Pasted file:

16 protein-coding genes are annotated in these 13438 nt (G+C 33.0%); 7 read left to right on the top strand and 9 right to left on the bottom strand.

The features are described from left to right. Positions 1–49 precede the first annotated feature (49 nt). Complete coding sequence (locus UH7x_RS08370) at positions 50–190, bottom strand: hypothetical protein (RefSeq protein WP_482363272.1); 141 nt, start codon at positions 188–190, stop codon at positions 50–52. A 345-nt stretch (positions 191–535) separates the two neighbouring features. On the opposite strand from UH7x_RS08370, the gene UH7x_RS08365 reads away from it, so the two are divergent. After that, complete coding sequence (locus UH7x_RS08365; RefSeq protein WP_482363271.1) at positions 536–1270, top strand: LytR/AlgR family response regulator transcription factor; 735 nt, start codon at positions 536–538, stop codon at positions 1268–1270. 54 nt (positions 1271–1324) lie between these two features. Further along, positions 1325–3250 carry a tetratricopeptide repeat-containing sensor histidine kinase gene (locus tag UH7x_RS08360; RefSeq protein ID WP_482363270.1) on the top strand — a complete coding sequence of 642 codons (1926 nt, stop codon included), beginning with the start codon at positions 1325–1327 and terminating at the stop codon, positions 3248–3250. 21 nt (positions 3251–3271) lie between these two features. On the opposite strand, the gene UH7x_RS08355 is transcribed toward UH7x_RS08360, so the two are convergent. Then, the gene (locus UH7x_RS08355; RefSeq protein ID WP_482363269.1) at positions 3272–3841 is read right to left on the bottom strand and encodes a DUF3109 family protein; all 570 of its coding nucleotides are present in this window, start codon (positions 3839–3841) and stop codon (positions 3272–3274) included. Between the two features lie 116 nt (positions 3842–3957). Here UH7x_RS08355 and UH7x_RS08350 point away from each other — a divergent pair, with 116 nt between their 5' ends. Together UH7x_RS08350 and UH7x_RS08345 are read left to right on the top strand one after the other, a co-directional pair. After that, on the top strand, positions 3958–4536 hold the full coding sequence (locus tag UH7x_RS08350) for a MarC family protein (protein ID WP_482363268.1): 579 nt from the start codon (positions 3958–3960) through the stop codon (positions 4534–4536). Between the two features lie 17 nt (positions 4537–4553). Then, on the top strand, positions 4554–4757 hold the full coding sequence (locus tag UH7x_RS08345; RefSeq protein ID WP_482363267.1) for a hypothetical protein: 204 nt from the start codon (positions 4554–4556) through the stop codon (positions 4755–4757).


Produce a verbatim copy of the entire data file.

16 protein-coding genes are annotated in these 13438 nt (G+C 33.0%); 7 read left to right on the top strand and 9 right to left on the bottom strand.

The features are described from left to right. Positions 1–49 precede the first annotated feature (49 nt). Complete coding sequence (locus UH7x_RS08370) at positions 50–190, bottom strand: hypothetical protein (RefSeq protein WP_482363272.1); 141 nt, start codon at positions 188–190, stop codon at positions 50–52. A 345-nt stretch (positions 191–535) separates the two neighbouring features. On the opposite strand from UH7x_RS08370, the gene UH7x_RS08365 reads away from it, so the two are divergent. After that, complete coding sequence (locus UH7x_RS08365; RefSeq protein WP_482363271.1) at positions 536–1270, top strand: LytR/AlgR family response regulator transcription factor; 735 nt, start codon at positions 536–538, stop codon at positions 1268–1270. 54 nt (positions 1271–1324) lie between these two features. Further along, positions 1325–3250 carry a tetratricopeptide repeat-containing sensor histidine kinase gene (locus tag UH7x_RS08360; RefSeq protein ID WP_482363270.1) on the top strand — a complete coding sequence of 642 codons (1926 nt, stop codon included), beginning with the start codon at positions 1325–1327 and terminating at the stop codon, positions 3248–3250. 21 nt (positions 3251–3271) lie between these two features. On the opposite strand, the gene UH7x_RS08355 is transcribed toward UH7x_RS08360, so the two are convergent. Then, the gene (locus UH7x_RS08355; RefSeq protein ID WP_482363269.1) at positions 3272–3841 is read right to left on the bottom strand and encodes a DUF3109 family protein; all 570 of its coding nucleotides are present in this window, start codon (positions 3839–3841) and stop codon (positions 3272–3274) included. Between the two features lie 116 nt (positions 3842–3957). Here UH7x_RS08355 and UH7x_RS08350 point away from each other — a divergent pair, with 116 nt between their 5' ends. Together UH7x_RS08350 and UH7x_RS08345 are read left to right on the top strand one after the other, a co-directional pair. After that, on the top strand, positions 3958–4536 hold the full coding sequence (locus tag UH7x_RS08350) for a MarC family protein (protein ID WP_482363268.1): 579 nt from the start codon (positions 3958–3960) through the stop codon (positions 4534–4536). Between the two features lie 17 nt (positions 4537–4553). Then, on the top strand, positions 4554–4757 hold the full coding sequence (locus tag UH7x_RS08345; RefSeq protein ID WP_482363267.1) for a hypothetical protein: 204 nt from the start codon (positions 4554–4556) through the stop codon (positions 4755–4757).